sacrifice. The gigantic structures, which they built, could only have been erected
by a people among whom food was cheap. That food was undoubtedly maize, the most
prolific cereal in the world.
The remains found in the mounds show an advanced knowledge of both art and manufacturing.
There are arrow heads, stone axes, fleashers and scrapers for stripping hide from
slaughtered animals and cleaning it, pestles and mortars for grinding corn, and
pipes. ]^Iany of these pipes are elaborately carved and fashioned in the shape of
animals and the human form. The best examples of these, thus far found, have been
in Scott county, Iowa. They were made in the image of elephants and other animals
now unknown to Iowa, thus indicating that these people may have lived in Iowa at
the time when the mastadon existed. In some of the mounds have been found discs
of hard quartz, the circumferences of which are perfect circles. These were probably
used in games of chance.. There have also been found implements used in the spinning
of thread and manufacture of cloth. The cloth found in the mounds is closely woven.
A specimen, now in the museum of the Davenport Academy of Science, shows great advance
in textile art. The warp is composed of four cords, that is, of two double and twisted
cords, while the woof is composed of one such double and twisted cord, which passes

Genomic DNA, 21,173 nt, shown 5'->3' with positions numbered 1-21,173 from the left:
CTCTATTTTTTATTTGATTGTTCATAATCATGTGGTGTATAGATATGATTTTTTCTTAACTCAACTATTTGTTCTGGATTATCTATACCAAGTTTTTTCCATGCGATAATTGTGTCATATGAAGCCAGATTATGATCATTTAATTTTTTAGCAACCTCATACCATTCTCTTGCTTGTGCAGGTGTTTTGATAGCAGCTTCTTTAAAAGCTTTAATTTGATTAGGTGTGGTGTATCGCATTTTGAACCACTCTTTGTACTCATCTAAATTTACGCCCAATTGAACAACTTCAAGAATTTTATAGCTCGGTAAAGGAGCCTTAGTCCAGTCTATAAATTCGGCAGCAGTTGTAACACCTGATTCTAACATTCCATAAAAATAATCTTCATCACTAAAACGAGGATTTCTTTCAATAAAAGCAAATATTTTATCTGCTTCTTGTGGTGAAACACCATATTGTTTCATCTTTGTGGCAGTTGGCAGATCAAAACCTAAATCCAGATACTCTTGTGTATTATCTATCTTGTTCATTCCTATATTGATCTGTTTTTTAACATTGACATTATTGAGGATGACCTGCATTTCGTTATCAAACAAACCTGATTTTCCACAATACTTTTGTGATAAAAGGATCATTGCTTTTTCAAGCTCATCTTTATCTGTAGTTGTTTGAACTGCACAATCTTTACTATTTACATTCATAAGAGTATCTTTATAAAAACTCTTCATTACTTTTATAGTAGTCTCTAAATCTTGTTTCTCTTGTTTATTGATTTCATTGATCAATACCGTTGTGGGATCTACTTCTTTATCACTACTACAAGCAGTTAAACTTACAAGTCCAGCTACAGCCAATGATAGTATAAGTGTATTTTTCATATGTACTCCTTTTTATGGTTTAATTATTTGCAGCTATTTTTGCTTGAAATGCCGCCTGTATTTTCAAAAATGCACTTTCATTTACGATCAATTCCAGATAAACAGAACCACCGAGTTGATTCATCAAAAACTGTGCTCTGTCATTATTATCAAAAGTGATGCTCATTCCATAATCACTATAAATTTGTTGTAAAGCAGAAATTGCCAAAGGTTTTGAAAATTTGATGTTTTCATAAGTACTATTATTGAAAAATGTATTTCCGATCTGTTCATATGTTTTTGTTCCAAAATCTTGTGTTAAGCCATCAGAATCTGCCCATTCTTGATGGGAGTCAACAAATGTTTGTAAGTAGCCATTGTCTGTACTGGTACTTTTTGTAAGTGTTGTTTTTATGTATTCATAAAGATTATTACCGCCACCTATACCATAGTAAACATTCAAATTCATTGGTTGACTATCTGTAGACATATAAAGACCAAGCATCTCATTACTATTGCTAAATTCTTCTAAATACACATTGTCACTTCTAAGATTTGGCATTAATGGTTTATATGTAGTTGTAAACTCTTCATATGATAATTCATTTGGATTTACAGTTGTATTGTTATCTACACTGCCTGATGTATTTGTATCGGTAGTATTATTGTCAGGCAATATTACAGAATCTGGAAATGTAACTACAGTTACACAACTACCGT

between the two parts of the warp, the latter being twisted at each change, allowing
the cords 'to be. brought close together, so as to cover the woof almost entirely.
The pottery ware exhibits graceful forms and elegant ornamentation, besides displaying
much skill-in its, manufacture. On some the human face and form have been delineated
w^ith much fidelity and grace. The features, as pictured upon this ware, differ
greatly from that of the Indian. The native Indian seldom made pottery. At Saline
Springs, Illinois, there is found evidence of the manufacture of salt by evaporation.
These people were also skilled basket makers.
The most important domestic industry of the Mound Builders was the making of copper
implements, such as knives, chisels, axes, awls, spears, arrow- heads and copper
bracelets. The softness of the metal made it impossible to use in cutting stone,
and consequently they did not erect structures of stone like the peoples of the
south in IVIexico and Central America. They had no tin to use as an alloy in making
bronze. However, they had some knowledge of the art of reducing metals.
The copper mines of the Mound Builders were in the Lake Superior region, where they
mined the native copper. At Ontanagon and Kewanee Point on the south shore of the
lake, and at Isle Royal on the north shore, are found the remains of their mining
operations. Here w^as found a mass of native copper lying upon oaken sleepers and
raised over five feet above its matrix. This mass of copper weighed six tons. Strewn
about the place were the tools of the miners, their stone mauls and hammers, props,
levers and ladders. These were not used by the present race of Indians, for when
the Jesuits first visited them they had no knowledge or use of copper except occasional
fragments. On the rubbish of one mine refuse heap early investigators found growing
a hemlock tree, which showed 395 annular rings.
HISTORY OF WEBSTER COUNTY